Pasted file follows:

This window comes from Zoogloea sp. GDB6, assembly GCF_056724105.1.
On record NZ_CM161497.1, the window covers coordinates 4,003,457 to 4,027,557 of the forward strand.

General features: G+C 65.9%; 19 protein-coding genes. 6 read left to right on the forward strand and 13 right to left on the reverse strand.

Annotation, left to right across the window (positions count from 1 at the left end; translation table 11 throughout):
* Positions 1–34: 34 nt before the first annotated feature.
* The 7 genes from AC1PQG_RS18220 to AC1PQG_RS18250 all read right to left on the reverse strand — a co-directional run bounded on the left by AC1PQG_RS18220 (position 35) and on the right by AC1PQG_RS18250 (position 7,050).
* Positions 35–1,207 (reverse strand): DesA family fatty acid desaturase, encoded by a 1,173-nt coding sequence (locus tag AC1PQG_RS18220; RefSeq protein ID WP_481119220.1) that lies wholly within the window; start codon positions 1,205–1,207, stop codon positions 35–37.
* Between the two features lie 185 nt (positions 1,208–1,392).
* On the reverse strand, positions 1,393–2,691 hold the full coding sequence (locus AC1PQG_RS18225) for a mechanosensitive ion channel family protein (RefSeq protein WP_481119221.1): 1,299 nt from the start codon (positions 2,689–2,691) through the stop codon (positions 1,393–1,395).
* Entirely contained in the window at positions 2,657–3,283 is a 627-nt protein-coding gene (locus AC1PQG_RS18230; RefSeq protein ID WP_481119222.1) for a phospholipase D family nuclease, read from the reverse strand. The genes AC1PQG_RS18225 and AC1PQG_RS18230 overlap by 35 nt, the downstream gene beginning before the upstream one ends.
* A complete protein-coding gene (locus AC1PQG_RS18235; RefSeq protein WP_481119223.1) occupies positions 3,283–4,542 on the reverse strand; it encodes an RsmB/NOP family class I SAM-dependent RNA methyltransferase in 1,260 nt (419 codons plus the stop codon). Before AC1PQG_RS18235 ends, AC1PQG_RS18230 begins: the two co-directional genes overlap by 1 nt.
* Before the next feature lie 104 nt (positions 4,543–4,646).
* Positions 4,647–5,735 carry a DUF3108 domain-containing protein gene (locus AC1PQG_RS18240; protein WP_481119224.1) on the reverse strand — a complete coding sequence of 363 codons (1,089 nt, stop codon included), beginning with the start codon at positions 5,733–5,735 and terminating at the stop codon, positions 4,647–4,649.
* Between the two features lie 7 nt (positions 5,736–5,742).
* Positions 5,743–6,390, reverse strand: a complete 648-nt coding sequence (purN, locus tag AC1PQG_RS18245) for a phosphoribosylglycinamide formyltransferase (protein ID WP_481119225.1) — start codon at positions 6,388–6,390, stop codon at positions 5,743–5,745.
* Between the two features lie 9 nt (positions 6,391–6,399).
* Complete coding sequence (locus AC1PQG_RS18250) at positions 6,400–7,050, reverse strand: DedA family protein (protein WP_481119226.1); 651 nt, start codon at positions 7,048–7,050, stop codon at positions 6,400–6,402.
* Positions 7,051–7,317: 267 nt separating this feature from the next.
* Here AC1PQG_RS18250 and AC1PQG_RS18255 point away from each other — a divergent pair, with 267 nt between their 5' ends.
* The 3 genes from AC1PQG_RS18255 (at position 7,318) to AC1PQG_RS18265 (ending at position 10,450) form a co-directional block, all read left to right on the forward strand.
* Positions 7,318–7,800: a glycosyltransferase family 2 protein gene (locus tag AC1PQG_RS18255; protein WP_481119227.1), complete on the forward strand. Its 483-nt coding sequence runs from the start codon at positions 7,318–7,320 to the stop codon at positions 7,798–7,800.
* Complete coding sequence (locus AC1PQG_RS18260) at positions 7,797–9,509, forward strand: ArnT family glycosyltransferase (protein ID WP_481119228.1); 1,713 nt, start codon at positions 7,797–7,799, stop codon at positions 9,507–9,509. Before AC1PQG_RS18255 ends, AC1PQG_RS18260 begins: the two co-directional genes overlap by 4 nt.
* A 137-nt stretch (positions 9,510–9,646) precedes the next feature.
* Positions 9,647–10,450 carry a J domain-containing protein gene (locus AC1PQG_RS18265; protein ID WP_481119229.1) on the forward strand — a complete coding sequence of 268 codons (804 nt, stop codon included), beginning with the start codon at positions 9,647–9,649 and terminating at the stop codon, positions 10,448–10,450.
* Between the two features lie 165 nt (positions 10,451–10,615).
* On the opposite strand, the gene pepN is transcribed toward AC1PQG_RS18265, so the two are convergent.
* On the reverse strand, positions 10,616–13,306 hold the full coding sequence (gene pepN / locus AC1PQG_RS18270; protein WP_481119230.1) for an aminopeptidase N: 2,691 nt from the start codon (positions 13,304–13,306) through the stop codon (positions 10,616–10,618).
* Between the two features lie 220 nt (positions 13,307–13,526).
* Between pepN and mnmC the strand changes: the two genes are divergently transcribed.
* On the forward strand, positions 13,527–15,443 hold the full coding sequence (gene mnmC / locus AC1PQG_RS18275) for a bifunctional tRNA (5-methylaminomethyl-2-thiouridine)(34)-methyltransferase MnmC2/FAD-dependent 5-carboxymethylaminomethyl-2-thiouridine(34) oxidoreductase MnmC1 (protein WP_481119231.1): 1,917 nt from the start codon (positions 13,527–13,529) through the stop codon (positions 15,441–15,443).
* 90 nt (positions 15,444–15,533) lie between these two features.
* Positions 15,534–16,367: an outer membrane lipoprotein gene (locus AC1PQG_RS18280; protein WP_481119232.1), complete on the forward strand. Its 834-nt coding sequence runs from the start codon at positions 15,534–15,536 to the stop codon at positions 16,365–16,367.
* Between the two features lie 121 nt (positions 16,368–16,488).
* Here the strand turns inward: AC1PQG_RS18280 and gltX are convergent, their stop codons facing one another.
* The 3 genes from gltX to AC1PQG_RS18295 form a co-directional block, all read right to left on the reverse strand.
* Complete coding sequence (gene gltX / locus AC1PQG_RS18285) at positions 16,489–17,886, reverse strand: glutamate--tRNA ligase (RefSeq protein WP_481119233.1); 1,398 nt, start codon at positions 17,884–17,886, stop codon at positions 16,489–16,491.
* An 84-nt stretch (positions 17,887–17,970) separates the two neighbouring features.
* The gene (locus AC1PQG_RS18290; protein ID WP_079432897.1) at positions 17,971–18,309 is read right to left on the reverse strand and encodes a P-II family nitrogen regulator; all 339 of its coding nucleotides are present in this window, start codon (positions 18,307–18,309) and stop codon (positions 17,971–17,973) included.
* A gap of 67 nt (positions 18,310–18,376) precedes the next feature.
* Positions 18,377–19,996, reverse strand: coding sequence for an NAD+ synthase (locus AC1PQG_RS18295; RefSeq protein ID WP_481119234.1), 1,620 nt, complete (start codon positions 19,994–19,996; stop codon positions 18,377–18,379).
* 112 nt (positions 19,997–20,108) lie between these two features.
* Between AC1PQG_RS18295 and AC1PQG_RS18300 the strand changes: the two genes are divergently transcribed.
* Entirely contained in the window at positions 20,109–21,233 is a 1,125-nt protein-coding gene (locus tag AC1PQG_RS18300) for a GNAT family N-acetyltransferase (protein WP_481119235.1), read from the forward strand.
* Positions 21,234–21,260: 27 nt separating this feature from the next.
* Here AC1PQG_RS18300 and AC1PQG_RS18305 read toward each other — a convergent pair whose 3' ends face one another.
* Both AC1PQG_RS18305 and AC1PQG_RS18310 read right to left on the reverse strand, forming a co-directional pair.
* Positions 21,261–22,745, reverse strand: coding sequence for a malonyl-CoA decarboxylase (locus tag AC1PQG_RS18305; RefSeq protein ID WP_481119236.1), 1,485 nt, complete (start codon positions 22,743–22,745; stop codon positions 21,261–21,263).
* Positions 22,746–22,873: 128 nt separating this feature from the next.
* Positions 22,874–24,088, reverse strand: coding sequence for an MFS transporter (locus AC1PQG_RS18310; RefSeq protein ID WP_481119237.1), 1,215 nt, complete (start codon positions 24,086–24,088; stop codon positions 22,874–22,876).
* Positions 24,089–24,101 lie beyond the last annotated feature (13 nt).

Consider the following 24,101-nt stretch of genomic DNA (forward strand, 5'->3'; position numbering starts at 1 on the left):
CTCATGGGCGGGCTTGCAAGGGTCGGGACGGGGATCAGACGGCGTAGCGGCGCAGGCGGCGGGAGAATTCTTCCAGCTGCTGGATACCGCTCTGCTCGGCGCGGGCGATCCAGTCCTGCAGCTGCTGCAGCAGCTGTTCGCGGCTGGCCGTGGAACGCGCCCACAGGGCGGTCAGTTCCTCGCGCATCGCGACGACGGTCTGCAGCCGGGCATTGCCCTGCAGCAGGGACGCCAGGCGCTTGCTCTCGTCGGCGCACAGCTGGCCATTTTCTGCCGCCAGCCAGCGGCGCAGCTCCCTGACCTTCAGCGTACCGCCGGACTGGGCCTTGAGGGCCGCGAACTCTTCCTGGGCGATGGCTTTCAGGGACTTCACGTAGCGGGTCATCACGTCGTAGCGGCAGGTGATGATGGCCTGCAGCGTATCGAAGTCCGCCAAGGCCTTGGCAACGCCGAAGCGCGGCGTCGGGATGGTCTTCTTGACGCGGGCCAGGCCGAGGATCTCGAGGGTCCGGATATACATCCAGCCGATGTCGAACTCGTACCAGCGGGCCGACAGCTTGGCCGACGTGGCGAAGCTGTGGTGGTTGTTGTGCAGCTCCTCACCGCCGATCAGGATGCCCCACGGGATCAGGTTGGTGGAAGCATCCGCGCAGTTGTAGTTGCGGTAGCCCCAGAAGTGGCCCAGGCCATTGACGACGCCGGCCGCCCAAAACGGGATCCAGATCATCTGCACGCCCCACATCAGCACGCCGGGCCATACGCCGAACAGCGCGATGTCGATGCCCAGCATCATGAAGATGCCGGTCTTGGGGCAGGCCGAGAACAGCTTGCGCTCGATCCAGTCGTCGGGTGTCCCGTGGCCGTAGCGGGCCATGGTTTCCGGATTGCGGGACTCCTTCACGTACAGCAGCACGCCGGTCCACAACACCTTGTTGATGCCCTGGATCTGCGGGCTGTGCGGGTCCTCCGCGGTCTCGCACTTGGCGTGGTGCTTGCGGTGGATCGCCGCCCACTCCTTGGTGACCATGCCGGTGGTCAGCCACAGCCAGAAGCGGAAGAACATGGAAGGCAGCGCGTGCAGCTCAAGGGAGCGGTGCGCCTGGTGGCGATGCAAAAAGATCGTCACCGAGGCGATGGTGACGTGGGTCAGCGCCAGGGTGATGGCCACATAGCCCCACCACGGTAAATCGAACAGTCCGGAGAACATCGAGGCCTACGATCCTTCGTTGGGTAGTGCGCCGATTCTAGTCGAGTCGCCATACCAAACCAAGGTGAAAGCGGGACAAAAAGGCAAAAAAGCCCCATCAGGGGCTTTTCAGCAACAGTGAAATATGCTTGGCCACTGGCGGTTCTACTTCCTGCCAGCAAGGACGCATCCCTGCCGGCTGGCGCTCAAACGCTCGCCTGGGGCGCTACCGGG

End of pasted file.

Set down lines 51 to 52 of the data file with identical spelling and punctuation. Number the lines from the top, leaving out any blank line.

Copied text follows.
Consider the following 24,101-nt stretch of genomic DNA (forward strand, 5'->3'; position numbering starts at 1 on the left):
CTCATGGGCGGGCTTGCAAGGGTCGGGACGGGGATCAGACGGCGTAGCGGCGCAGGCGGCGGGAGAATTCTTCCAGCTGCTGGATACCGCTCTGCTCGGCGCGGGCGATCCAGTCCTGCAGCTGCTGCAGCAGCTGTTCGCGGCTGGCCGTGGAACGCGCCCACAGGGCGGTCAGTTCCTCGCGCATCGCGACGACGGTCTGCAGCCGGGCATTGCCCTGCAGCAGGGACGCCAGGCGCTTGCTCTCGTCGGCGCACAGCTGGCCATTTTCTGCCGCCAGCCAGCGGCGCAGCTCCCTGACCTTCAGCGTACCGCCGGACTGGGCCTTGAGGGCCGCGAACTCTTCCTGGGCGATGGCTTTCAGGGACTTCACGTAGCGGGTCATCACGTCGTAGCGGCAGGTGATGATGGCCTGCAGCGTATCGAAGTCCGCCAAGGCCTTGGCAACGCCGAAGCGCGGCGTCGGGATGGTCTTCTTGACGCGGGCCAGGCCGAGGATCTCGAGGGTCCGGATATACATCCAGCCGATGTCGAACTCGTACCAGCGGGCCGACAGCTTGGCCGACGTGGCGAAGCTGTGGTGGTTGTTGTGCAGCTCCTCACCGCCGATCAGGATGCCCCACGGGATCAGGTTGGTGGAAGCATCCGCGCAGTTGTAGTTGCGGTAGCCCCAGAAGTGGCCCAGGCCATTGACGACGCCGGCCGCCCAAAACGGGATCCAGATCATCTGCACGCCCCACATCAGCACGCCGGGCCATACGCCGAACAGCGCGATGTCGATGCCCAGCATCATGAAGATGCCGGTCTTGGGGCAGGCCGAGAACAGCTTGCGCTCGATCCAGTCGTCGGGTGTCCCGTGGCCGTAGCGGGCCATGGTTTCCGGATTGCGGGACTCCTTCACGTACAGCAGCACGCCGGTCCACAACACCTTGTTGATGCCCTGGATCTGCGGGCTGTGCGGGTCCTCCGCGGTCTCGCACTTGGCGTGGTGCTTGCGGTGGATCGCCGCCCACTCCTTGGTGACCATGCCGGTGGTCAGCCACAGCCAGAAGCGGAAGAACATGGAAGGCAGCGCGTGCAGCTCAAGGGAGCGGTGCGCCTGGTGGCGATGCAAAAAGATCGTCACCGAGGCGATGGTGACGTGGGTCAGCGCCAGGGTGATGGCCACATAGCCCCACCACGGTAAATCGAACAGTCCGGAGAACATCGAGGCCTACGATCCTTCGTTGGGTAGTGCGCCGATTCTAGTCGAGTCGCCATACCAAACCAAGGTGAAAGCGGGACAAAAAGGCAAAAAAGCCCCATCAGGGGCTTTTCAGCAACAGTGAAATATGCTTGGCCACTGGCGGTTCTACTTCCTGCCAGCAAGGACGCATCCCTGCCGGCTGGCGCTCAAACGCTCGCCTGGGGCGCTACCGGG